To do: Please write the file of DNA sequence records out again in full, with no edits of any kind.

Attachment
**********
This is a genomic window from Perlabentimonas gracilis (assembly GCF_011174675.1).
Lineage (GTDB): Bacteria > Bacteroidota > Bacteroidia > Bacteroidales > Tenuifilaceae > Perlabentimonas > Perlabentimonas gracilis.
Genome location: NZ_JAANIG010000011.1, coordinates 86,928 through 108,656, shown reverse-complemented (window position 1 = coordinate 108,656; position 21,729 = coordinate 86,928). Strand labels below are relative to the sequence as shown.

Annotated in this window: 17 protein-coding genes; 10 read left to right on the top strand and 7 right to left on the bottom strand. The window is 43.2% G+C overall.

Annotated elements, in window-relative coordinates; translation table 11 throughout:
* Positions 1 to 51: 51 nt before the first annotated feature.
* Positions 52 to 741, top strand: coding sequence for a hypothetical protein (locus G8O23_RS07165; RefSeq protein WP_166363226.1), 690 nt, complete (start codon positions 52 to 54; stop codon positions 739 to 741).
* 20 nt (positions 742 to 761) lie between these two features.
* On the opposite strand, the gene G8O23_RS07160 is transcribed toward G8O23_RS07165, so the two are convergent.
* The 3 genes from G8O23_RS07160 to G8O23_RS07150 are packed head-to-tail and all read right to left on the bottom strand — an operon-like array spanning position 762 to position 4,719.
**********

This is a genomic window from Perlabentimonas gracilis (assembly GCF_011174675.1).
Lineage (GTDB): Bacteria > Bacteroidota > Bacteroidia > Bacteroidales > Tenuifilaceae > Perlabentimonas > Perlabentimonas gracilis.
Genome location: NZ_JAANIG010000011.1, coordinates 86,928 through 108,656, shown reverse-complemented (window position 1 = coordinate 108,656; position 21,729 = coordinate 86,928). Strand labels below are relative to the sequence as shown.

Annotated in this window: 17 protein-coding genes; 10 read left to right on the top strand and 7 right to left on the bottom strand. The window is 43.2% G+C overall.

Annotated elements, in window-relative coordinates; translation table 11 throughout:
* Positions 1 to 51: 51 nt before the first annotated feature.
* Positions 52 to 741, top strand: coding sequence for a hypothetical protein (locus G8O23_RS07165; RefSeq protein WP_166363226.1), 690 nt, complete (start codon positions 52 to 54; stop codon positions 739 to 741).
* 20 nt (positions 742 to 761) lie between these two features.
* On the opposite strand, the gene G8O23_RS07160 is transcribed toward G8O23_RS07165, so the two are convergent.
* The 3 genes from G8O23_RS07160 to G8O23_RS07150 are packed head-to-tail and all read right to left on the bottom strand — an operon-like array spanning position 762 to position 4,719.